The Nizkor Project

50 Years of Silence

History and Voices
of the Tragedy in Romania and Transnistria


I am a survivor of the Romanian Holocaust, more specifically of the obscure chapter of the genocide in Transnistria. Except for sharing my memories of that part of my life with my family, I have kept them to myself until 1994.

At that time, my husband had purchased the book Jagendorf's Foundry, A Memoir Of The Romanian Holocaust, 1941-1944. After reading it, he placed it in our library without mentioning it to me. One day, while I was dusting and rearranging our bookshelves, this book suddenly fell on the floor. I picked it up and sat mesmerized for three days reading it.

The book describes a foundry in Moghilev, Transnistria, where, similar to the movie "Schindler's List", thousands of Jews were saved by the initiative and ingenuity of one individual.

Mr. Jagendorf, an engineer from Chernovitz, obtained permission from the Romanian authorities to set up a workshop in an old bombed-out building. He proposed to use this shop to repair the city's war-shattered electrical system and its ironworks. The foundry was meant to provide work and save the lives of hundreds of Jewish deportees from Romania.

Under those dramatic circumstances, Jagendorf's accomplishments were even more significant than Schindler's. For, while the latter was a somewhat prominent Nazi, Jagendorf was one of the deportees designated for annihilation by Antonescu's Fascist regime. Through skilful negotiations and bribes, Jagendorf also succeeded in obtaining permission for the families of the foundry workers to remain in the city, while many others were herded further east. His dealings with the German and Romanian Administrations led to a rather controversial perception of him.

Prior to reading that book, I deliberately avoided Holocaust literature, rationalizing that I am burdened enough by my own memories and do not want to be exposed to other survivors' experiences. I felt that I did not have the emotional resources to deal with my past and, at the same time build a 'normal' family life and pursue a career. However, in Jagendorf's Foundry I found many familiar names from my childhood days in Vatra Dornei as well as from the concentration camp in Shargorod, Transnistria, which prompted a confrontation of the memories I tried to suppress.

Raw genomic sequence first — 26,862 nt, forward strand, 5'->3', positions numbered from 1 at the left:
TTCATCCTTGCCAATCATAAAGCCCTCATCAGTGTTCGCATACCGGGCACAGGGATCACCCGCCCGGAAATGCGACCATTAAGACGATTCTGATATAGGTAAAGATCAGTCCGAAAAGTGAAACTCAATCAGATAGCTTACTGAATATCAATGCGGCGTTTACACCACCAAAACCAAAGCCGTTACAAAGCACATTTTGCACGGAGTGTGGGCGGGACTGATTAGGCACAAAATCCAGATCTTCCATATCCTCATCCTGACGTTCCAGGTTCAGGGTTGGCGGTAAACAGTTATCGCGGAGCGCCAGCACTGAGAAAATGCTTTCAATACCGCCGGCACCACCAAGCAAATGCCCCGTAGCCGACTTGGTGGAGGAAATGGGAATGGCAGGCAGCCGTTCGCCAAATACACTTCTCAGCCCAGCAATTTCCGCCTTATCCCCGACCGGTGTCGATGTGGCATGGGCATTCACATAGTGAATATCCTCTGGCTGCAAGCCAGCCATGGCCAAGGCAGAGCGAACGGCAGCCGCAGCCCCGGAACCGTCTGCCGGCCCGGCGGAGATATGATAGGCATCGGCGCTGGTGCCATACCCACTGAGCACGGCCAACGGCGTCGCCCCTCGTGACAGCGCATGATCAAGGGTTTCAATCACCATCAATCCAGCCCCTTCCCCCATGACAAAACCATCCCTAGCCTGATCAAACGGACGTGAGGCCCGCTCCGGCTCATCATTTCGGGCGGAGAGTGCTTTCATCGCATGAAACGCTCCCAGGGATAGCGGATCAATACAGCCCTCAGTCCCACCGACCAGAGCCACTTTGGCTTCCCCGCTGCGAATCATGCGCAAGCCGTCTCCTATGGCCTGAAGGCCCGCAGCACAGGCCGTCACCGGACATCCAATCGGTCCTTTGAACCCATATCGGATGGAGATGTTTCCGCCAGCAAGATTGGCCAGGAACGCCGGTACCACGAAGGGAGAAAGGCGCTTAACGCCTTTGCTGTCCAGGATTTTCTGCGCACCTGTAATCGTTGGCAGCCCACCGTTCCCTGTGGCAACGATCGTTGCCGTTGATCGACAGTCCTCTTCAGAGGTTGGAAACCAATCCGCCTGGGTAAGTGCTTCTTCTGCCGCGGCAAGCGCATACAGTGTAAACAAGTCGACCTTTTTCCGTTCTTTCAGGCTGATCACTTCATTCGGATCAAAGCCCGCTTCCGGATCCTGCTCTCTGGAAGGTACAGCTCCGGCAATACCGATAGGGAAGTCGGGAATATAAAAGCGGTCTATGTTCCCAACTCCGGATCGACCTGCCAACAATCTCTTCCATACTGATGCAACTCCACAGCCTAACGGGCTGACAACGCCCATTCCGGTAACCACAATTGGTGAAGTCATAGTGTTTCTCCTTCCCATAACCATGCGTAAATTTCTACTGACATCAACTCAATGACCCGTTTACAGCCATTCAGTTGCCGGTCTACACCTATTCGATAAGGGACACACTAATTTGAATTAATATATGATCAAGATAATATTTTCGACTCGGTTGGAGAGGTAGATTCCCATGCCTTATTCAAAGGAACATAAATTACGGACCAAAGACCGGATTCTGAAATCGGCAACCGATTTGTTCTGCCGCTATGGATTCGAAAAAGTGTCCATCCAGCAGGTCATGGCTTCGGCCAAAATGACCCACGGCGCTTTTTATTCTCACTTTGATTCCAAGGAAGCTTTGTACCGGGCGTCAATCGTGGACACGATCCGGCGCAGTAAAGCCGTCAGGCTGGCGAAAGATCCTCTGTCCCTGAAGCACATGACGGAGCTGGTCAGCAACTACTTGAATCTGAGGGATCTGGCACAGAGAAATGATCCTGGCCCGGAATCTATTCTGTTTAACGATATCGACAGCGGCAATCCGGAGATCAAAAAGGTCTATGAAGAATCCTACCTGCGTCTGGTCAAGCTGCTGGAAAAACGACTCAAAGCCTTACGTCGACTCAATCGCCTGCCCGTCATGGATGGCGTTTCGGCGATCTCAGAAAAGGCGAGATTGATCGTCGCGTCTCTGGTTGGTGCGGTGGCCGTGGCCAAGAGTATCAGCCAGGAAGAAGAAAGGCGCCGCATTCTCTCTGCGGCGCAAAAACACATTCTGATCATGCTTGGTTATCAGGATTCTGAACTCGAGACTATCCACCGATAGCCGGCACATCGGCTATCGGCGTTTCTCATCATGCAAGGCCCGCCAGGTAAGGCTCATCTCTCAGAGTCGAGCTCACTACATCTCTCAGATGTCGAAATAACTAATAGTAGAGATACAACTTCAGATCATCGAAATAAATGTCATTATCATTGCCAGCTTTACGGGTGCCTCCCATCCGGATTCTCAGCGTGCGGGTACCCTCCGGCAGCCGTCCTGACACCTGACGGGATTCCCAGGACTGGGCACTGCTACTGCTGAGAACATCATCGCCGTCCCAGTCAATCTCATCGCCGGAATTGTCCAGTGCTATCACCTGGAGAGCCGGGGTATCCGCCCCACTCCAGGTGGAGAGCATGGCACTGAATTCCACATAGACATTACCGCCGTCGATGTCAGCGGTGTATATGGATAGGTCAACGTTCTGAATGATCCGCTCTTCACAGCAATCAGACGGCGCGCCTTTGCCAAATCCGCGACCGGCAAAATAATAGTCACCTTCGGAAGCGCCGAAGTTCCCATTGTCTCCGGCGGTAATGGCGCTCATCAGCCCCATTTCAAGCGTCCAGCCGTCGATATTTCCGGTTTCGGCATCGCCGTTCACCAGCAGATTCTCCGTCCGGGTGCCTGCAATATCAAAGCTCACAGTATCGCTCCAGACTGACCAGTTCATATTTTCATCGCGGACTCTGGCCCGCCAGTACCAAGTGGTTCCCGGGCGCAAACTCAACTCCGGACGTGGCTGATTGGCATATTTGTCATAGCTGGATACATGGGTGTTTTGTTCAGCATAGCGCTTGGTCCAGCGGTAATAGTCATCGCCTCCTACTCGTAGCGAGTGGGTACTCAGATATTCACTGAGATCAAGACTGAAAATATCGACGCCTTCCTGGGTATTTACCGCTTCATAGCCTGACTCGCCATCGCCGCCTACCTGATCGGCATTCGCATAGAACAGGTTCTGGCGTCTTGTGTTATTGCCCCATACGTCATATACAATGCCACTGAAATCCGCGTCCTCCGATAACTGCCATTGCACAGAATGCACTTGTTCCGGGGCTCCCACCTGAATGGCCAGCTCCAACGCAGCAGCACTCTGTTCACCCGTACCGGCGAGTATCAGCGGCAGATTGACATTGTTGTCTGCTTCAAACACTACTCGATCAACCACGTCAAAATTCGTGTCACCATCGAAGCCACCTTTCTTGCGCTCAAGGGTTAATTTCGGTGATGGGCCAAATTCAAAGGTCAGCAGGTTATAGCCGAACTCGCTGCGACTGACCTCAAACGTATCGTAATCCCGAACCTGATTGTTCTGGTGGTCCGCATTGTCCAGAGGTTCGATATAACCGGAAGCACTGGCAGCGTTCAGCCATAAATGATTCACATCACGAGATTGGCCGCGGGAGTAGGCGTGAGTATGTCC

Some time later, when I was able to talk about my past experiences with friends, I realized that most of them were unaware of the tragedies that have happened during the war in Romania and Transnistria. This realization, combined with a reassessment of my own life, a process that many people embark on in their later years, drove me into a state of intense sadness. In order to counteract that, I began a relentless research on the genocide in Romania and Transnistria, of which I had only a vague understanding based on the perceptions I had as a child.

I became obsessed with coming to terms with that part of my life. It was a frightening undertaking. The fears and the pain from the past resurfaced and had to be confronted. This process required a great deal of emotional energy, but I was determined to finally face it. It was important for me to realize the difference between 'living in the past,' which is, of course, unhealthy and 'remembering the past', which is essential.

Having taken this path, I wrote an article titled "Transnistria, the Forgotten Cemetery" which appeared in The Canadian Jewish News on June 23, 1994.

Fatefully, three days before the article was published, I fell off a ladder and severely tore the ligaments in one knee. This accident left me temporarily handicapped, and I feared that I would be isolated in my house for the rest of the summer. However, the publication of the above-mentioned article suddenly brought the world right into my home. I received a myriad of phone calls from survivors of the Holocaust in Romania and Transnistria living all over Canada, the United Stated, Europe and Israel. Without exception, all callers talked about how glad they were to see Transnistria mentioned in the English press 'for the first time'. Some of the callers were not even readers of The Canadian Jewish News, but had received copies of the article from relatives or friends in Canada and responded immediately. All were distressed by the lack of public awareness about the annihilation of half of Romanian Jewry. The fact that this chapter of the Holocaust was consistently absent in literature and seldom, if ever, mentioned at commemorative events was an additional source of pain for us, its survivors.